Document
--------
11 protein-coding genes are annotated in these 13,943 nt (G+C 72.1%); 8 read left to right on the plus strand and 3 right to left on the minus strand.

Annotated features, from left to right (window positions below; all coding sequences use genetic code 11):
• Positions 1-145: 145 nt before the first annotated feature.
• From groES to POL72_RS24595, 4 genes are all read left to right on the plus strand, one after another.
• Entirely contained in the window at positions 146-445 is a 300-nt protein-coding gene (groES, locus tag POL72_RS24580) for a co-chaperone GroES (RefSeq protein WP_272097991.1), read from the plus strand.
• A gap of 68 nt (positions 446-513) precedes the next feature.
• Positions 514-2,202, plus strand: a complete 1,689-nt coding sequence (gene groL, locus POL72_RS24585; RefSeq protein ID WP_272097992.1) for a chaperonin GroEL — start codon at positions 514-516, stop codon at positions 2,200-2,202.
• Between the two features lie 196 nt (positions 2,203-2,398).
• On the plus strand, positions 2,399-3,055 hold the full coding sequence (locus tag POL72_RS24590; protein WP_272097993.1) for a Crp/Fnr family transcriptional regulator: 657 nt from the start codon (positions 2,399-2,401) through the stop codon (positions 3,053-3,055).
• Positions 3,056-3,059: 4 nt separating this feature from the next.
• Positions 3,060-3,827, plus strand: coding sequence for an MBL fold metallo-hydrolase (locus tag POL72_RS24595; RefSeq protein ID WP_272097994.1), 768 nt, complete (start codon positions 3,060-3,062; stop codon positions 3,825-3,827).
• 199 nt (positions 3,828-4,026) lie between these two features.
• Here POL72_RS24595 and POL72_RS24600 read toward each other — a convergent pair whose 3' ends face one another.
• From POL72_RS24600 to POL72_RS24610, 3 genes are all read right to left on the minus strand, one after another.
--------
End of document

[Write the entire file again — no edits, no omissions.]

11 protein-coding genes are annotated in these 13,943 nt (G+C 72.1%); 8 read left to right on the plus strand and 3 right to left on the minus strand.

Annotated features, from left to right (window positions below; all coding sequences use genetic code 11):
• Positions 1-145: 145 nt before the first annotated feature.
• From groES to POL72_RS24595, 4 genes are all read left to right on the plus strand, one after another.
• Entirely contained in the window at positions 146-445 is a 300-nt protein-coding gene (groES, locus tag POL72_RS24580) for a co-chaperone GroES (RefSeq protein WP_272097991.1), read from the plus strand.
• A gap of 68 nt (positions 446-513) precedes the next feature.
• Positions 514-2,202, plus strand: a complete 1,689-nt coding sequence (gene groL, locus POL72_RS24585; RefSeq protein ID WP_272097992.1) for a chaperonin GroEL — start codon at positions 514-516, stop codon at positions 2,200-2,202.
• Between the two features lie 196 nt (positions 2,203-2,398).
• On the plus strand, positions 2,399-3,055 hold the full coding sequence (locus tag POL72_RS24590; protein WP_272097993.1) for a Crp/Fnr family transcriptional regulator: 657 nt from the start codon (positions 2,399-2,401) through the stop codon (positions 3,053-3,055).
• Positions 3,056-3,059: 4 nt separating this feature from the next.
• Positions 3,060-3,827, plus strand: coding sequence for an MBL fold metallo-hydrolase (locus tag POL72_RS24595; RefSeq protein ID WP_272097994.1), 768 nt, complete (start codon positions 3,060-3,062; stop codon positions 3,825-3,827).
• 199 nt (positions 3,828-4,026) lie between these two features.
• Here POL72_RS24595 and POL72_RS24600 read toward each other — a convergent pair whose 3' ends face one another.
• From POL72_RS24600 to POL72_RS24610, 3 genes are all read right to left on the minus strand, one after another.